…well two days actually. Today was the day of my final egg collection and, maybe it’s because I’m still feeling the afterglow of a prosecco-fuelled celebratory lunch courtesy of my great friend, J, (N.B. I’m pretty sure medics don’t advise this as the best course of action post a sedated procedure, so do as they advise rather than as I do); or maybe it’s because this final cycle produced seven eggs – as many as my first two cycles put together; or maybe it’s because everyone I saw at the clinic today – from the nurse to the embryologist – made me feel like a person doing a brilliant thing, not an idiot, or a number, or a cash cow, but I feel so much more positive about this whole experience than I did when I last blogged.
Perhaps it’s only natural – it’s all over – I planned for three cycles – I’ve completed them, I have fewer eggs on ice than I had hoped for when I first started out, knowing nothing at all, but more than I had dared to hope for a week ago. And yes, the numbers are of course part of it, and the relief that it’s all over and – as far as I know – it’s all gone well. But, also, as if to underscore the point I was making in my last post about the attitude of people in the clinic affecting the way you feel about things, the very last person that I spoke to at the clinic was an embryologist who was, well, brilliant.
Admittedly there was a slightly awkward moment at the beginning when he was clearly unsure whether J, who had come to pick me up, was my sister, lesbian lover, or just a friend, but once that was resolved, he was, without wishing to sound like a gushing idiot, exactly what everyone who works in that environment should be. Honest, whatever the opposite of patronising is, and as if he had all the time in the world.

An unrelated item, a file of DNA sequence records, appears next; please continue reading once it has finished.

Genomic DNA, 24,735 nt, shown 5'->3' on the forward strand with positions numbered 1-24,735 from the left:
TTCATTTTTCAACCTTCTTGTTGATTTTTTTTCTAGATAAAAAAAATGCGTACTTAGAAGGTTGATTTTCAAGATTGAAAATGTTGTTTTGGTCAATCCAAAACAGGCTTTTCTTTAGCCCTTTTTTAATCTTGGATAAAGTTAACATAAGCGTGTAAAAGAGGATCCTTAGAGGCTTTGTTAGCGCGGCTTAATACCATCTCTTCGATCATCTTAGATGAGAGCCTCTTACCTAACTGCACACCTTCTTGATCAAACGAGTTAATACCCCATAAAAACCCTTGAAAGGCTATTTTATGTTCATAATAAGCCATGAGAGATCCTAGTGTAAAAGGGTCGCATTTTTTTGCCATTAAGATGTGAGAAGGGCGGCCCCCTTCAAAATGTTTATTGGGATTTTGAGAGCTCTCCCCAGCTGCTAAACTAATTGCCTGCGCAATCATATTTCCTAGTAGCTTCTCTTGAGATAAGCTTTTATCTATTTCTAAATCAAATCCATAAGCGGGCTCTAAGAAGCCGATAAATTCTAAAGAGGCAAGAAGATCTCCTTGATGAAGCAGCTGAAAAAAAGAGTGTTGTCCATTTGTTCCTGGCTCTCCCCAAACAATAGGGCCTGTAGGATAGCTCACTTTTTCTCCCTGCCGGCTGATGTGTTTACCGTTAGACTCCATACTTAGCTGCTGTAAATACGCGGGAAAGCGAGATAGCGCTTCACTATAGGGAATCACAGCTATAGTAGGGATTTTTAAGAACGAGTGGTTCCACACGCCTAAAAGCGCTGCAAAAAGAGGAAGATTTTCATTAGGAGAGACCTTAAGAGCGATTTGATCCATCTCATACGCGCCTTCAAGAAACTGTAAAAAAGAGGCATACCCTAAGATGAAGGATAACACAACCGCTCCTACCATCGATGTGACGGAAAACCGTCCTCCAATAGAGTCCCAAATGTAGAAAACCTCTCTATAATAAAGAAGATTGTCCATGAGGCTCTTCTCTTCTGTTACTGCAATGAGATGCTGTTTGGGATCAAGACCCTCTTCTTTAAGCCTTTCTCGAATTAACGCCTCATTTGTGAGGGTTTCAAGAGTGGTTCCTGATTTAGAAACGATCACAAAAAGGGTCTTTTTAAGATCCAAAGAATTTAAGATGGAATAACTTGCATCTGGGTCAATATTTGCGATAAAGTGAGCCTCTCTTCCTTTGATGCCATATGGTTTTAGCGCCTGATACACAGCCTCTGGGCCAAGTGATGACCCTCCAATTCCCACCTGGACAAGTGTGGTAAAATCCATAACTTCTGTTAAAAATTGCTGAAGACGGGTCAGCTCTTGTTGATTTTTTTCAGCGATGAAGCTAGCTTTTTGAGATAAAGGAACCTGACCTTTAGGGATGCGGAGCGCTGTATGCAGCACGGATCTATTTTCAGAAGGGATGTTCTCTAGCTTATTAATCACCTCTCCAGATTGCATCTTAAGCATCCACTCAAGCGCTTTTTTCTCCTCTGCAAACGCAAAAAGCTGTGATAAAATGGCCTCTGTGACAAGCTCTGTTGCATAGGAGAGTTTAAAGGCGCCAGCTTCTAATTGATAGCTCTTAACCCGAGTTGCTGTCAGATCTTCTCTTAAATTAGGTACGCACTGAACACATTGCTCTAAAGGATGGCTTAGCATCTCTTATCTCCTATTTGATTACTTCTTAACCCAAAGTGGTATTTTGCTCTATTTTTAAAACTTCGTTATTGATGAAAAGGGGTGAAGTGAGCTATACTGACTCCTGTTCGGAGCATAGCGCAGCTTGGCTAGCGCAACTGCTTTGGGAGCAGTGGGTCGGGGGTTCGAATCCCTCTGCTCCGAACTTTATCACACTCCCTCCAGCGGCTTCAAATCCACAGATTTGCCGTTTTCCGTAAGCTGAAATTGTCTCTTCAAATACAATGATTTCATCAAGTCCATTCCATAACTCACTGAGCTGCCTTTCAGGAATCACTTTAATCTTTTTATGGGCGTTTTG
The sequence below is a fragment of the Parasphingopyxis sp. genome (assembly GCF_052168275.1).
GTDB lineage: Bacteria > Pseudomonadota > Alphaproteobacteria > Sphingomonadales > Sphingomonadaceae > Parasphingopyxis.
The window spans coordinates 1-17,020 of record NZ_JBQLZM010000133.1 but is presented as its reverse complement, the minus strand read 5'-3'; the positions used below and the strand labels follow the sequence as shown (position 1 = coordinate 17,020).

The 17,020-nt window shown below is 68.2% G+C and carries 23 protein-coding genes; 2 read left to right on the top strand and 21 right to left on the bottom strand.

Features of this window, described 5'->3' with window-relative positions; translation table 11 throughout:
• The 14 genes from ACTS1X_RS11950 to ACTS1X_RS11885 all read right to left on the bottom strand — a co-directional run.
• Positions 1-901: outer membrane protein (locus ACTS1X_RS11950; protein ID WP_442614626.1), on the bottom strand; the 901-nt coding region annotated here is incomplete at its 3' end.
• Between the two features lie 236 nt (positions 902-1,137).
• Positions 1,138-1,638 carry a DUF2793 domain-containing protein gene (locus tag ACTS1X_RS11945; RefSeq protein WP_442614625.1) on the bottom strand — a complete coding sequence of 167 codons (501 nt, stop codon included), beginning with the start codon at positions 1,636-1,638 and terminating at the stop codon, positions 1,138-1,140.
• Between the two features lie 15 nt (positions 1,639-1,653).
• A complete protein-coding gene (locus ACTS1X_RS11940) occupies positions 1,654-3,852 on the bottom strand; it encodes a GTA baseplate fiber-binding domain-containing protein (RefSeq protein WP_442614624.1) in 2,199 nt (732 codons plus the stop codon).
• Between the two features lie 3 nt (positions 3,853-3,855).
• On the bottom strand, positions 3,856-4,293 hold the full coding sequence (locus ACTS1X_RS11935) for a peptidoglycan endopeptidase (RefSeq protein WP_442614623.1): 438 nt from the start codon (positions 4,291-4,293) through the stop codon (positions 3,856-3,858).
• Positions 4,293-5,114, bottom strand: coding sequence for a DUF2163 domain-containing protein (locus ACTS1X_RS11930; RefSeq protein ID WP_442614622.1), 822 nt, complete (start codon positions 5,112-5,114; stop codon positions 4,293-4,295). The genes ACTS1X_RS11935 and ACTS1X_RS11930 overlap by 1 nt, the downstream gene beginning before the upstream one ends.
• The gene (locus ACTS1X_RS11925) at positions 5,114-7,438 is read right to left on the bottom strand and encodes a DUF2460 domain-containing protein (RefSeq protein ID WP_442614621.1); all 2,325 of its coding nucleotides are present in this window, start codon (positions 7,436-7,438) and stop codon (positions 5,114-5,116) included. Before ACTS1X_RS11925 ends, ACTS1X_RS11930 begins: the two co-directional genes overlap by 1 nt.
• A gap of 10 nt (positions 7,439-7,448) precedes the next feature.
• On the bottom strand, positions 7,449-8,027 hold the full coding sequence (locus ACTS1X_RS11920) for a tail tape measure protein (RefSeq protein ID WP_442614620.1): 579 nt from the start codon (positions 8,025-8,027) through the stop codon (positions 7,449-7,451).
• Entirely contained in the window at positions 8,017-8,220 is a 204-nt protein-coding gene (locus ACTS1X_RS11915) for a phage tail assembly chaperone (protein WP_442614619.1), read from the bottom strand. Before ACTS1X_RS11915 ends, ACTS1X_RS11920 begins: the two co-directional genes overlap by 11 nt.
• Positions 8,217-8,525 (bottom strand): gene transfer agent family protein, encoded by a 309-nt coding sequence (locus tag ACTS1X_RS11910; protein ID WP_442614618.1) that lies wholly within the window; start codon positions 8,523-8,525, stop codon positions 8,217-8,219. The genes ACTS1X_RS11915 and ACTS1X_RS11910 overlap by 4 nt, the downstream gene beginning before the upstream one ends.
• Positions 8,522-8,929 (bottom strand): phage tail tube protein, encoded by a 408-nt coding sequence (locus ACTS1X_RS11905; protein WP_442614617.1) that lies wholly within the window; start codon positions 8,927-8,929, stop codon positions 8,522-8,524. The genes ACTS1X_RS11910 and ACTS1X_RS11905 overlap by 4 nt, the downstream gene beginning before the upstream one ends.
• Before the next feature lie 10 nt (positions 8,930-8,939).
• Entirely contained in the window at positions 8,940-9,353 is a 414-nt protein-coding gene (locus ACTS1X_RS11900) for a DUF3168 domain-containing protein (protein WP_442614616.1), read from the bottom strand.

He talked me through the technology of freezing, and of defrosting, he spoke to me honestly, without giving me false hope about what could be achieved, about where the evidence for the success of freezing embryos versus eggs comes from, and he had a sense of humour too. High five to the embryologist. And to the lovely nurse who remembered me from last time. And to the doctor who managed to get eight eggs out (one was too immature to freeze) and tells me he didn’t see any worrying-looking cysts in there. And to the anaesthetist who made sure I didn’t feel anything, yet still woke up. And to my ovaries. High fives all round.
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